October buckeye

Autumn is a time of big changes around here, although this year that's been hard to see sometimes. We've had record highs, chilly nights, clear blue skies, dreary grey days. Ok, a typical midwest fall.

The buckeye tree has compound leaves (technically that means that what you might perceive as leaves are actually leaflets on a leaf stalk; you can tell by looking for the bud for next year's leaf) As with most compound leaves around here, the leaflets fall off, leaving the bare stalks on the tree for a few days. In the case of a Kentucky coffee tree near the buckeye, the stalks are red and really stand out. The buckeye currently has yellow leaf stalks, no leaflets in sight unless you look on the ground, and a few pieces of open buckeye pods.

So this piece began with the inspiration of the clear deep blue skies and the leaf stalks and the curly, fuzzy seed pods. The basic background is a piece of old damask tablecloth that had been dyed with osage orange to an ochre color. Using masking tape stencils to mask out the leaf stalks, I painted the sky with Setacolor paints.

After that dried, I removed the masks and painted the stalks to give them some depth. Three pieces of a curled up pod were scanned and printed onto raw silk. I cut these out and fused them to the background. The quilting lines remind me of the floating and soaring of leaves in the autumn wind. The words 'October Breezes By' were stamped on the lower edge.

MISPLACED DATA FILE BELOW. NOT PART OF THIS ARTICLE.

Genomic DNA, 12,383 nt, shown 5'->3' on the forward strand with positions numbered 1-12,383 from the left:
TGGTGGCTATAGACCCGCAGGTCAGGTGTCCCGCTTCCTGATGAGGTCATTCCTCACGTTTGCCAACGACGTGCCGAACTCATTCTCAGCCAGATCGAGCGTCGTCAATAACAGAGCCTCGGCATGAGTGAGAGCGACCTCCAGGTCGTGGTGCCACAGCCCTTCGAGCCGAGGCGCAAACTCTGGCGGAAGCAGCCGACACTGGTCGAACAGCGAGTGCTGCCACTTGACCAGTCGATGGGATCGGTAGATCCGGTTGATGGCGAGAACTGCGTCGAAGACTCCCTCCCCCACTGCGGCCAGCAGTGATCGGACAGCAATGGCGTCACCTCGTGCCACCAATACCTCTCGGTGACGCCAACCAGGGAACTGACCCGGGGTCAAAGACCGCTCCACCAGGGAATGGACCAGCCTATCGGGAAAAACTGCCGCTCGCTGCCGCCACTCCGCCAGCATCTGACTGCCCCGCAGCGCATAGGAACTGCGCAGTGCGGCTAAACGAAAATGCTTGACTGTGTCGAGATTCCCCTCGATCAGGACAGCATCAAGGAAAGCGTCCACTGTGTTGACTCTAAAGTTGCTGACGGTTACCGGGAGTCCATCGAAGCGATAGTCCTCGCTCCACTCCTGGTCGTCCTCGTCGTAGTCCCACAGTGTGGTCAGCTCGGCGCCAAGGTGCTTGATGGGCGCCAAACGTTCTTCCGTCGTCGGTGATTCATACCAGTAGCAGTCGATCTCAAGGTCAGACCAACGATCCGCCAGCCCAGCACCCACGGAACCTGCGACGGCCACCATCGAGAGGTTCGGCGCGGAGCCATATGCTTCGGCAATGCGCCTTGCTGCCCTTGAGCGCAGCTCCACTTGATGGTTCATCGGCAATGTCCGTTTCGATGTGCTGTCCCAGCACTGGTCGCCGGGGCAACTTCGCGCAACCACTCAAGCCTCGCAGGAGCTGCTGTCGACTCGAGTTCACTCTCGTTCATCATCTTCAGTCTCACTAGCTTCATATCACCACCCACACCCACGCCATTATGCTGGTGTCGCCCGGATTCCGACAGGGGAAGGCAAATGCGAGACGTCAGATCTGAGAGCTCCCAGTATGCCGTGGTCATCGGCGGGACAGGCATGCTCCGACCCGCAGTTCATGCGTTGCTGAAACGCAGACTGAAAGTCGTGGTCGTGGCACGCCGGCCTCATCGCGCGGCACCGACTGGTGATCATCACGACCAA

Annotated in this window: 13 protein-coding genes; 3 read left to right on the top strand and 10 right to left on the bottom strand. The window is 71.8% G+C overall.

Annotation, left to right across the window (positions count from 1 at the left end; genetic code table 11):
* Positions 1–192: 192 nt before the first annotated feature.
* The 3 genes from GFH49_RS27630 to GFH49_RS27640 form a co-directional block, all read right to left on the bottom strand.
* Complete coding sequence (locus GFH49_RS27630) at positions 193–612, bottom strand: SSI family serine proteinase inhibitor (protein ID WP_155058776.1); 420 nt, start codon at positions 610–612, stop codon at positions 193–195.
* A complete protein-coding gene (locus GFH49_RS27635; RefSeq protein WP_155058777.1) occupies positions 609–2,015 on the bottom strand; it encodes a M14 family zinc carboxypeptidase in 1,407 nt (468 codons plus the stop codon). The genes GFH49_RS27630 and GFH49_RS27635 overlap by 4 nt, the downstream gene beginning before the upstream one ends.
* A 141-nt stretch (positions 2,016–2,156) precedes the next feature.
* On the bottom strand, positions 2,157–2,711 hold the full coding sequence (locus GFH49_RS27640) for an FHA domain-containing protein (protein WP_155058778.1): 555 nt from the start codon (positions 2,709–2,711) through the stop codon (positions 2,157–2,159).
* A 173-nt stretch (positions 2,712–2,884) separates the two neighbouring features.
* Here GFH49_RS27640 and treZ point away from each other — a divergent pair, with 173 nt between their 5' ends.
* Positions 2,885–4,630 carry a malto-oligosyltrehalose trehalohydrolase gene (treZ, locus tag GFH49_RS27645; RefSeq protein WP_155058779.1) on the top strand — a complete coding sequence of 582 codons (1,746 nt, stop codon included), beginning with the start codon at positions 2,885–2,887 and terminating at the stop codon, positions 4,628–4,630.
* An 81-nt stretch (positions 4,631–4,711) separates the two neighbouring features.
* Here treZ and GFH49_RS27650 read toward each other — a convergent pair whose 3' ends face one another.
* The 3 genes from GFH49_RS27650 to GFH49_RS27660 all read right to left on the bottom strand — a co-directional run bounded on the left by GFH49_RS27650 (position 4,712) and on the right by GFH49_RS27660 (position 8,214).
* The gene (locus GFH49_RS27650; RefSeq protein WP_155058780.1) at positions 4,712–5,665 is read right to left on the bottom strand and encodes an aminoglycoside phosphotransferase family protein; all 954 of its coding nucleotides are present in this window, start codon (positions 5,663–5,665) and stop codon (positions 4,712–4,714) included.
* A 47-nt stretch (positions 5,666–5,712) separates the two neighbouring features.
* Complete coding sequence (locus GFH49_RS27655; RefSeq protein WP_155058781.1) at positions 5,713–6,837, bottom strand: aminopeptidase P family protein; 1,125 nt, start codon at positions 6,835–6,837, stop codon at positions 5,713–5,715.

When I started this series in January, I was obsessed with the shape of the tree, and thought it would dominate this series. But the last few months I have been playing with the seed pods. I guess it goes to show that is one of the benefits of doing a series is that you don't know where it will take you. The series takes over to some degree. Of course, the next two months, leafless months, may cause the tree form to come back to my art. Wait and see.


defining fiber

I find lately that my work has ceased being 'art quilts'. For one thing, it seldom has three layers, unless you count the layer of applique on top of the top layer...for another, it's starting to include fibers that aren't really fabric.

For instance, I'm working (although it feels like playing) on a piece that starts on a failed monotype on paper. Failed in the sense that it was a messy pull off the plate, and it just didn't work on its own. To it I've already added some silk and some metal foiling. After I had stitched across the paper--wonder if it dulls needles like it dulls scissors. Probably. But it's become a little piece of art.

My work does better in art shows than in quilt shows, maybe because I've strayed too far from quilt rules--I actually like uneven, big stitches. But that's ok with me I think.

I'm busy working on getting ready for a big solo show in February (in Jacksonville, Illinois, more details later), and I find the freedom of being able to frame or not frame a piece, to include an oddball material like window screening or twigs is a good thing.

So my definition of 'fiber art' is expanding. A picture of the first piece is below....percentage wise, it's around 10% fabric. But paper is fiber. So it's somewhere between fiber art and mixed media and the only time I have to define it is if I enter it in a show with categories.